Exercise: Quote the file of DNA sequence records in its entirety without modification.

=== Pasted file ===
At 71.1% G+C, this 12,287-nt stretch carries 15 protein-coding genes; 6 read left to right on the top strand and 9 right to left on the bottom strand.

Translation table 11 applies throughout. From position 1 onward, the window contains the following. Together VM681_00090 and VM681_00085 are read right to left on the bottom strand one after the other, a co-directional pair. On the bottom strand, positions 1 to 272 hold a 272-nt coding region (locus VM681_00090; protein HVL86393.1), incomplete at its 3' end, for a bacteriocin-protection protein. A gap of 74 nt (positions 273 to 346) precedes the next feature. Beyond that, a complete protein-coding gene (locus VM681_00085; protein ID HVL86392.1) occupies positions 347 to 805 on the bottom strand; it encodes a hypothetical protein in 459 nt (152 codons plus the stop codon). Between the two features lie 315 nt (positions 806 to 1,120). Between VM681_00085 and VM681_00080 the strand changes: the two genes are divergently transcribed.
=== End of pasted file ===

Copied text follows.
At 71.1% G+C, this 12,287-nt stretch carries 15 protein-coding genes; 6 read left to right on the top strand and 9 right to left on the bottom strand.

Translation table 11 applies throughout. From position 1 onward, the window contains the following. Together VM681_00090 and VM681_00085 are read right to left on the bottom strand one after the other, a co-directional pair. On the bottom strand, positions 1 to 272 hold a 272-nt coding region (locus VM681_00090; protein HVL86393.1), incomplete at its 3' end, for a bacteriocin-protection protein. A gap of 74 nt (positions 273 to 346) precedes the next feature. Beyond that, a complete protein-coding gene (locus VM681_00085; protein ID HVL86392.1) occupies positions 347 to 805 on the bottom strand; it encodes a hypothetical protein in 459 nt (152 codons plus the stop codon). Between the two features lie 315 nt (positions 806 to 1,120). Between VM681_00085 and VM681_00080 the strand changes: the two genes are divergently transcribed.